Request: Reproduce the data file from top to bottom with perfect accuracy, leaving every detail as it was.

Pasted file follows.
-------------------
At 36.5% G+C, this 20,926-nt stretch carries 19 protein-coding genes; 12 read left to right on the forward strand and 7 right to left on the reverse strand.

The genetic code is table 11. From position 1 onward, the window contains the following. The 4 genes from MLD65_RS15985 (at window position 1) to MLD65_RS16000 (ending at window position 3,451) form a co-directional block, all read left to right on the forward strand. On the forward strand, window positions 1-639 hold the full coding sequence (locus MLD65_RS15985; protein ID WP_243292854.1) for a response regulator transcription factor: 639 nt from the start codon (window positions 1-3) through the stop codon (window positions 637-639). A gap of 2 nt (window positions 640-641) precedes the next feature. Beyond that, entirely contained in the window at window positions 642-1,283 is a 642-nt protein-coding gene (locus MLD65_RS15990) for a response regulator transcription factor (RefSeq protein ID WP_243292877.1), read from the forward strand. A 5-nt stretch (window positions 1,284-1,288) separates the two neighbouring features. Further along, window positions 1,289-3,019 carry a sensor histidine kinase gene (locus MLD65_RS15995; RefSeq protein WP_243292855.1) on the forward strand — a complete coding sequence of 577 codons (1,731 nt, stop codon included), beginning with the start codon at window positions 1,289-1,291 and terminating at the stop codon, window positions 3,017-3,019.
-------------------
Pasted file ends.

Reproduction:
At 36.5% G+C, this 20,926-nt stretch carries 19 protein-coding genes; 12 read left to right on the forward strand and 7 right to left on the reverse strand.

The genetic code is table 11. From position 1 onward, the window contains the following. The 4 genes from MLD65_RS15985 (at window position 1) to MLD65_RS16000 (ending at window position 3,451) form a co-directional block, all read left to right on the forward strand. On the forward strand, window positions 1-639 hold the full coding sequence (locus MLD65_RS15985; protein ID WP_243292854.1) for a response regulator transcription factor: 639 nt from the start codon (window positions 1-3) through the stop codon (window positions 637-639). A gap of 2 nt (window positions 640-641) precedes the next feature. Beyond that, entirely contained in the window at window positions 642-1,283 is a 642-nt protein-coding gene (locus MLD65_RS15990) for a response regulator transcription factor (RefSeq protein ID WP_243292877.1), read from the forward strand. A 5-nt stretch (window positions 1,284-1,288) separates the two neighbouring features. Further along, window positions 1,289-3,019 carry a sensor histidine kinase gene (locus MLD65_RS15995; RefSeq protein WP_243292855.1) on the forward strand — a complete coding sequence of 577 codons (1,731 nt, stop codon included), beginning with the start codon at window positions 1,289-1,291 and terminating at the stop codon, window positions 3,017-3,019.